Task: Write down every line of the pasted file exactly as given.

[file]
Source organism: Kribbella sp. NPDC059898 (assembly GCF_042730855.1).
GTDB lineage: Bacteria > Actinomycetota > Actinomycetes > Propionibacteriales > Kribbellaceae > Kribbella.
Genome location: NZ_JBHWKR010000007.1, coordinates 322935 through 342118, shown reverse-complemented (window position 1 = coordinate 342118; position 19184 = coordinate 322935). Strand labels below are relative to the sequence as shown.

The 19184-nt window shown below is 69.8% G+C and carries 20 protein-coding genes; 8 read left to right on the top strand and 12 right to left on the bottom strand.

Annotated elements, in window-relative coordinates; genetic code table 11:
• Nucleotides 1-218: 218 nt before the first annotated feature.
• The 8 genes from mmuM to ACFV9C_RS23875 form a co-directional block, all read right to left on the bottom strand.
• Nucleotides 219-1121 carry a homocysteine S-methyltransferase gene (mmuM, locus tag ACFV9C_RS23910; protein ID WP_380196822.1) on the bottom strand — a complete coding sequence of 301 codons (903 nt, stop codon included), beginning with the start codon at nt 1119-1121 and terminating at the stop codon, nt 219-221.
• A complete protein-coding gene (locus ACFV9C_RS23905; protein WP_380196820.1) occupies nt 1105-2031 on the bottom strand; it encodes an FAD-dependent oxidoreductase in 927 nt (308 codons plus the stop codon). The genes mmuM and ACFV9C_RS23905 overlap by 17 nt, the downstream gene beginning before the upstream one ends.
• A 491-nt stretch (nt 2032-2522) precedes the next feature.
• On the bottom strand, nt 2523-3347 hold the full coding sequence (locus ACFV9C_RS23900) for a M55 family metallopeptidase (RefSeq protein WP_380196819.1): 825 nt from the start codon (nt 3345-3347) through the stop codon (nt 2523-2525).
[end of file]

Source organism: Kribbella sp. NPDC059898 (assembly GCF_042730855.1).
GTDB lineage: Bacteria > Actinomycetota > Actinomycetes > Propionibacteriales > Kribbellaceae > Kribbella.
Genome location: NZ_JBHWKR010000007.1, coordinates 322935 through 342118, shown reverse-complemented (window position 1 = coordinate 342118; position 19184 = coordinate 322935). Strand labels below are relative to the sequence as shown.

The 19184-nt window shown below is 69.8% G+C and carries 20 protein-coding genes; 8 read left to right on the top strand and 12 right to left on the bottom strand.

Annotated elements, in window-relative coordinates; genetic code table 11:
• Nucleotides 1-218: 218 nt before the first annotated feature.
• The 8 genes from mmuM to ACFV9C_RS23875 form a co-directional block, all read right to left on the bottom strand.
• Nucleotides 219-1121 carry a homocysteine S-methyltransferase gene (mmuM, locus tag ACFV9C_RS23910; protein ID WP_380196822.1) on the bottom strand — a complete coding sequence of 301 codons (903 nt, stop codon included), beginning with the start codon at nt 1119-1121 and terminating at the stop codon, nt 219-221.
• A complete protein-coding gene (locus ACFV9C_RS23905; protein WP_380196820.1) occupies nt 1105-2031 on the bottom strand; it encodes an FAD-dependent oxidoreductase in 927 nt (308 codons plus the stop codon). The genes mmuM and ACFV9C_RS23905 overlap by 17 nt, the downstream gene beginning before the upstream one ends.
• A 491-nt stretch (nt 2032-2522) precedes the next feature.
• On the bottom strand, nt 2523-3347 hold the full coding sequence (locus ACFV9C_RS23900) for a M55 family metallopeptidase (RefSeq protein WP_380196819.1): 825 nt from the start codon (nt 3345-3347) through the stop codon (nt 2523-2525).